Some bonds are known as bearer bonds or coupon bonds. These bonds are not registered in the name of individual holders; instead, they are negotiable by whoever holds them.

To receive interest payments, the current holders simply clip off a coupon and redeem it at an authorized bank. Because coupon bonds do not offer much safety to the holder, most currently issued bonds are registered.

This means that the bonds are registered in the name of the holder and that all interest payments are made by the issuing company directly to the current bondholder.

Frequently Asked Questions

What are registered bonds?

Registered bonds are debt securities issued by governments or companies that are kept in the depository's system. All interest payments are made to the registered owner of the specific security, which is identified by means of a registration number, thus eliminating any need for coupons. This allows bondholders to keep their records straight without having to cut coupons and some bond holders make it a habit of selling their right to receive coupon payments.

Who issues registered bonds?

Registered bonds are issued by governments or companies, just like bearer bonds. The issuer can be either an individual company or a country seeking capital from investors who want to lend them money.

Who can purchase registered bonds?

Registered bonds can be bought by anyone, whether they are an investor or not. Owning a bond means that you have loaned money to its issuer and in return, you're guaranteed to receive all interest payments and the principal at maturity. This also makes it possible for companies and governments to issue unsecured bonds with no assets to back them up.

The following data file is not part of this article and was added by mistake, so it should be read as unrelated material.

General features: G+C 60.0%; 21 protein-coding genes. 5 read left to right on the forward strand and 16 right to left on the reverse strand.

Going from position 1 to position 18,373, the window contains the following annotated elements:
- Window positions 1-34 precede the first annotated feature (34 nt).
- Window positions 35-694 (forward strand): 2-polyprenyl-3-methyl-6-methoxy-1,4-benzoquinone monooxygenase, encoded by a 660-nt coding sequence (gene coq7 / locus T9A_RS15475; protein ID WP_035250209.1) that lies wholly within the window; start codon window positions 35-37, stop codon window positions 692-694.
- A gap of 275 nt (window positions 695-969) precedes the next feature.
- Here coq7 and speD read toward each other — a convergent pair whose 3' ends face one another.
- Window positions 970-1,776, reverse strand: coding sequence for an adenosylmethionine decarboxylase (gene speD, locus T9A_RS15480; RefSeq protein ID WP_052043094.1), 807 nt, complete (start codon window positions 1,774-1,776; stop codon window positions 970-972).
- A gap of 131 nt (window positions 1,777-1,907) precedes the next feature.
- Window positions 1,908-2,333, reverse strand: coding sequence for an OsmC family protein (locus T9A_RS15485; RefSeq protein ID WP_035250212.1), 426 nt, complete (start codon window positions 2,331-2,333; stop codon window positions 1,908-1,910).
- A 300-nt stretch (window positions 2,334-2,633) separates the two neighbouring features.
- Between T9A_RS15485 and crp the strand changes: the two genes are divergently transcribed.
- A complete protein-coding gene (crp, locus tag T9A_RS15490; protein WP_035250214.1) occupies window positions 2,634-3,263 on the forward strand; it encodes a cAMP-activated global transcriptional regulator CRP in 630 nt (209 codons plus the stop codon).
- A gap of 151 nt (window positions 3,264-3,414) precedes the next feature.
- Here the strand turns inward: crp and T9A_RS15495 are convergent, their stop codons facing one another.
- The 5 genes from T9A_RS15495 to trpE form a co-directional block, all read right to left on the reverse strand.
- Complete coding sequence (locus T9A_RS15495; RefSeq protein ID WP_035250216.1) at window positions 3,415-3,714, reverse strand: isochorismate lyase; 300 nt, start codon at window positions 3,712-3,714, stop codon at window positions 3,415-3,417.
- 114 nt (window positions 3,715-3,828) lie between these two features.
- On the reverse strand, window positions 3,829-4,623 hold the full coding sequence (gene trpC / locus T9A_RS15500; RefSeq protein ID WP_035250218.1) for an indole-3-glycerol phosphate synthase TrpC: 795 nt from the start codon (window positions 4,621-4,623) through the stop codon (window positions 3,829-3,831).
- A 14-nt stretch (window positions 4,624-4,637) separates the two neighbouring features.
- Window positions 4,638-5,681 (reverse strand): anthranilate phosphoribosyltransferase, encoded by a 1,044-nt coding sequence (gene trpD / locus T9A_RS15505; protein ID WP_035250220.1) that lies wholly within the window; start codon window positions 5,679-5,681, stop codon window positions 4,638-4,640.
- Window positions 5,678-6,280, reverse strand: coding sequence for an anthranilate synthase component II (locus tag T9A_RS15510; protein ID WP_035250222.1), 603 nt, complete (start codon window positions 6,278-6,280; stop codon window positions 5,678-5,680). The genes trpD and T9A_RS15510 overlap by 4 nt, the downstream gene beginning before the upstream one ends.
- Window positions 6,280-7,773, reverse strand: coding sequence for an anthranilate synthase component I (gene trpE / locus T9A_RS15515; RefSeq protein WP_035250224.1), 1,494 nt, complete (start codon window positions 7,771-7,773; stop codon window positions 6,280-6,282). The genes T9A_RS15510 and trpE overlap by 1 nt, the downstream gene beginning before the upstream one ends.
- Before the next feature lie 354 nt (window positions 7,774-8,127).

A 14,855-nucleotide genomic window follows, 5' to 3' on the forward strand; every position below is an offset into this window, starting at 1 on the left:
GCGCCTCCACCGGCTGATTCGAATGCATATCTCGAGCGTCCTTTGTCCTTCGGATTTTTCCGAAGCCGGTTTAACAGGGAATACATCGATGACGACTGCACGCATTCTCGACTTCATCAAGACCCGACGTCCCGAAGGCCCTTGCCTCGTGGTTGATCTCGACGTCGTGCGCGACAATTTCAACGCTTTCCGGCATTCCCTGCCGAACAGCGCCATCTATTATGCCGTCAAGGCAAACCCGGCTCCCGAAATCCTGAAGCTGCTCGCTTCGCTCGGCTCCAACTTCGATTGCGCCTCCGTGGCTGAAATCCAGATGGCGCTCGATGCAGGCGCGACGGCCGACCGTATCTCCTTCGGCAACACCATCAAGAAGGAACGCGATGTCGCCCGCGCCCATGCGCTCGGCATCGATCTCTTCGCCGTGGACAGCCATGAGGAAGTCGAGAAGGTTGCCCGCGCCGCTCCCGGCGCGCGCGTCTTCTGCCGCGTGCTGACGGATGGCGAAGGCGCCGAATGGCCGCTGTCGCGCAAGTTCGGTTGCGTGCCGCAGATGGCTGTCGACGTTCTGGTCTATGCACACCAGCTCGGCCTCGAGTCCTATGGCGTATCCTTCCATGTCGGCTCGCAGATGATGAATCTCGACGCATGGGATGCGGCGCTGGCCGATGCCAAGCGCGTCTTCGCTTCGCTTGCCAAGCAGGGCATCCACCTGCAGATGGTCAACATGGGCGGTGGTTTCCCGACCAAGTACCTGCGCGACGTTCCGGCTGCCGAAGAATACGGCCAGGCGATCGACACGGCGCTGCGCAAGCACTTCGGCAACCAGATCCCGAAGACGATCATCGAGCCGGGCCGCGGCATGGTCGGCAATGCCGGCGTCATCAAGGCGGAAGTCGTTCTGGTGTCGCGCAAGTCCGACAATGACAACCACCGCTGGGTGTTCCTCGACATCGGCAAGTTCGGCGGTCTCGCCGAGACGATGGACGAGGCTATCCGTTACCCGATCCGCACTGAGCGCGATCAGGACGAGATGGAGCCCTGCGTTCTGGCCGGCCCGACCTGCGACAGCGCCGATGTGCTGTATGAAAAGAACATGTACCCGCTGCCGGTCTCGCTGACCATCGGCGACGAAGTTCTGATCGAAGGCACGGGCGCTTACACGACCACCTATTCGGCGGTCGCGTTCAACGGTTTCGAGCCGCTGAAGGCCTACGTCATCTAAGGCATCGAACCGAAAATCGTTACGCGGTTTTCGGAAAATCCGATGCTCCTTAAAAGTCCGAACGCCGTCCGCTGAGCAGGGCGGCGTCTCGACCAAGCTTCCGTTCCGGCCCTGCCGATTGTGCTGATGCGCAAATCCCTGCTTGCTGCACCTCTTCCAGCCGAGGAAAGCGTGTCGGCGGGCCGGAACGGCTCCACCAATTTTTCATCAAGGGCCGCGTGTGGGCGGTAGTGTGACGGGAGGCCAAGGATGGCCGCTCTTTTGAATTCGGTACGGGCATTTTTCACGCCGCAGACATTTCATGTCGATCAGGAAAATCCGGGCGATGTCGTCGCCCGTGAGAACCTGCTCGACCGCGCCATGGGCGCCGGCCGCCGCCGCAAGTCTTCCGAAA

When does the repayment of principal and interest begin?

Repayment of the principal and interest begins on the registered bonds' maturity date, which is printed on the bond's face along with all other information about it. It is important for investors to pay attention to when a bond matures so they know when their money is due.

What kind of return can I expect from registered bonds?

Registered bonds offer a constant return, which means the interest payment remains the same throughout the life of the bond, but it also has no secondary market so you cannot sell your bond before maturity date.

True is a Certified Educator in Personal Finance (CEPF®), author of The Handy Financial Ratios Guide, a member of the Society for Advancing Business Editing and Writing, contributes to his financial education site, Finance Strategists, and has spoken to various financial communities such as the CFA Institute, as well as university students like his Alma mater, Biola University, where he received a bachelor of science in business and data analytics.

To learn more about True, visit his personal website, view his author profile on Amazon, or check out his speaker profile on the CFA Institute website.